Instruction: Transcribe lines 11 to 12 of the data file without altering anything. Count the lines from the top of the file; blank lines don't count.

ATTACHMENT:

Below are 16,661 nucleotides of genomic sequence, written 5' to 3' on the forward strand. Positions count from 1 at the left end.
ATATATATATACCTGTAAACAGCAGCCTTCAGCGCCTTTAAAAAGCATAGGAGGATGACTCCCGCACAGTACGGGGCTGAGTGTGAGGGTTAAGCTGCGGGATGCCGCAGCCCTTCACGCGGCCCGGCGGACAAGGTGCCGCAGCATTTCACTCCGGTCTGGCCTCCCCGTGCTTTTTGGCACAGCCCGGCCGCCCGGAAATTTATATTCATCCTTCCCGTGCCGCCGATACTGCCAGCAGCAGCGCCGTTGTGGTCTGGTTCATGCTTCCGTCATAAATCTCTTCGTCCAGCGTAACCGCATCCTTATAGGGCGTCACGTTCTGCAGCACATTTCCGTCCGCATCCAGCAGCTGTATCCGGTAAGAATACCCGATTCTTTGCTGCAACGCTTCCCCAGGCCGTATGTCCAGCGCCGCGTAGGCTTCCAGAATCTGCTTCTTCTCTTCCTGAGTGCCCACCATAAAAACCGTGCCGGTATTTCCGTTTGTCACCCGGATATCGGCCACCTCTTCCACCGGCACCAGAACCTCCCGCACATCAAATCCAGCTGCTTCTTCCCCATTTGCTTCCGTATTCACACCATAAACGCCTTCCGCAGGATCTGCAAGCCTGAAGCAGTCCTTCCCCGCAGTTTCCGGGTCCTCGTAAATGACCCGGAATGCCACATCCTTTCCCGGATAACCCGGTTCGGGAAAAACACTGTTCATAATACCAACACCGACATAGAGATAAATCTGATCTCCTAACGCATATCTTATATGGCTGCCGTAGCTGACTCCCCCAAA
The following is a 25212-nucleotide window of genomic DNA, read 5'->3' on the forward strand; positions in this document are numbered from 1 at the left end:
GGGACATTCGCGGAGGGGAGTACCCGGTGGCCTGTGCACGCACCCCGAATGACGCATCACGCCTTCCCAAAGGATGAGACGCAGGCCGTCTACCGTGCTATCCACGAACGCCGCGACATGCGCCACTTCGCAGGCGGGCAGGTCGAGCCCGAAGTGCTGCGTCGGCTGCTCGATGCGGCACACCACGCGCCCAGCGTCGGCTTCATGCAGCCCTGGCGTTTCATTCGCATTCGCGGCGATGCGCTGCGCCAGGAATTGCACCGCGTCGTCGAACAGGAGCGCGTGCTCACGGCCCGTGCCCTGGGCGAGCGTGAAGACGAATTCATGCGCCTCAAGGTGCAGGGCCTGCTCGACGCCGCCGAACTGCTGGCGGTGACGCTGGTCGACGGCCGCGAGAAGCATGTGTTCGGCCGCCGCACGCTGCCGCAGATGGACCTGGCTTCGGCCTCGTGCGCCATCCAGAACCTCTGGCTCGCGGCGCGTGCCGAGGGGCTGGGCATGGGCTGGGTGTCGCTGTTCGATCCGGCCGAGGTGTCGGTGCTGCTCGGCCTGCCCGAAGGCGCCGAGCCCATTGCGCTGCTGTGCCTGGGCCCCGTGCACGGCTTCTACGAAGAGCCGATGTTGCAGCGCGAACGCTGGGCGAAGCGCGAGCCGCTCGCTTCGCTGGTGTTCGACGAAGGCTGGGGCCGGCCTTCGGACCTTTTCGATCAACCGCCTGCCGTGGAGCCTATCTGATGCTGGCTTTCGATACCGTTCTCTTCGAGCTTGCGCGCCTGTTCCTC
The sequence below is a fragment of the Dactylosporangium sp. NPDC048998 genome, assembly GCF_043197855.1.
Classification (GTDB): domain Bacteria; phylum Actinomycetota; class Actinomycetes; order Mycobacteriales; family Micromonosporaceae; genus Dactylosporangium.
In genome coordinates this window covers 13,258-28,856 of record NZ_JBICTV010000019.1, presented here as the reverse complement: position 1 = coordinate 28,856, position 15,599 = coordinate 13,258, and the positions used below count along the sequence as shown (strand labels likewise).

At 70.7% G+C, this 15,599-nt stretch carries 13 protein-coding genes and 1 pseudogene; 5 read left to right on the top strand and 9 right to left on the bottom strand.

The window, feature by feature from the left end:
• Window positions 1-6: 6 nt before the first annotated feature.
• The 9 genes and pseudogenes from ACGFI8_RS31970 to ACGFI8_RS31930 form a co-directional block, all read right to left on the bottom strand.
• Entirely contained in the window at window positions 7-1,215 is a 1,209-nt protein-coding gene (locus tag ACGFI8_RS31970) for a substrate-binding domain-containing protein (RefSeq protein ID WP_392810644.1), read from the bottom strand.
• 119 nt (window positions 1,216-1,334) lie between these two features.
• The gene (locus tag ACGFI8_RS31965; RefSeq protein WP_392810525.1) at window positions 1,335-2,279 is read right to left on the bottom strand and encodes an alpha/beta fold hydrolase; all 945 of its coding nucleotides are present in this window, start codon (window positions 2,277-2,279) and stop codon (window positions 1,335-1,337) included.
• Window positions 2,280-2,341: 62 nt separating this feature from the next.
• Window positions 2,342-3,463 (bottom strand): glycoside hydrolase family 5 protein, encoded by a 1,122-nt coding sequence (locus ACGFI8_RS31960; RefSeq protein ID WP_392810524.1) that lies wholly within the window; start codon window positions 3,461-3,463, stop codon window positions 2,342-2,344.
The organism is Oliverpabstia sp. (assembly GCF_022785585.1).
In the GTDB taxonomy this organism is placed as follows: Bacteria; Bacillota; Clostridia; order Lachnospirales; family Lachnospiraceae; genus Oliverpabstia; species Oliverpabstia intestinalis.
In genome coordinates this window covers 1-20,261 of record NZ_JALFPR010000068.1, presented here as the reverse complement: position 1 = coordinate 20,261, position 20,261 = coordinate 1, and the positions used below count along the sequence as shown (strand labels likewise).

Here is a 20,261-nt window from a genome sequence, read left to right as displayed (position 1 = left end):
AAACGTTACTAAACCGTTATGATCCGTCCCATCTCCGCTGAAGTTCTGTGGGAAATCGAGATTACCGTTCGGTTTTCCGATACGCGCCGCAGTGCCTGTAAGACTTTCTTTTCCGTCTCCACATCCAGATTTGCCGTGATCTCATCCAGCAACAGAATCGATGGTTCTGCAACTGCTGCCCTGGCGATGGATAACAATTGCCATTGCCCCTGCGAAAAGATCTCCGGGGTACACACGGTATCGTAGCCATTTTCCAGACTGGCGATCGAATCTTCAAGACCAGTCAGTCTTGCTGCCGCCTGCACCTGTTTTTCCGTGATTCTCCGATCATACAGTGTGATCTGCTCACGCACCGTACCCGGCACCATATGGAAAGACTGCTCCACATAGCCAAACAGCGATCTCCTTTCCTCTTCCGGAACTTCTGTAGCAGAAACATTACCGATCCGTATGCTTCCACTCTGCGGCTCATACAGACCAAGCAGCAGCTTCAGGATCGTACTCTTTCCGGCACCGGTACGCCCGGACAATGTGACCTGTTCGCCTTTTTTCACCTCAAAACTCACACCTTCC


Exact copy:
• The 9 genes and pseudogenes from ACGFI8_RS31970 to ACGFI8_RS31930 form a co-directional block, all read right to left on the bottom strand.
• Entirely contained in the window at window positions 7-1,215 is a 1,209-nt protein-coding gene (locus tag ACGFI8_RS31970) for a substrate-binding domain-containing protein (RefSeq protein ID WP_392810644.1), read from the bottom strand.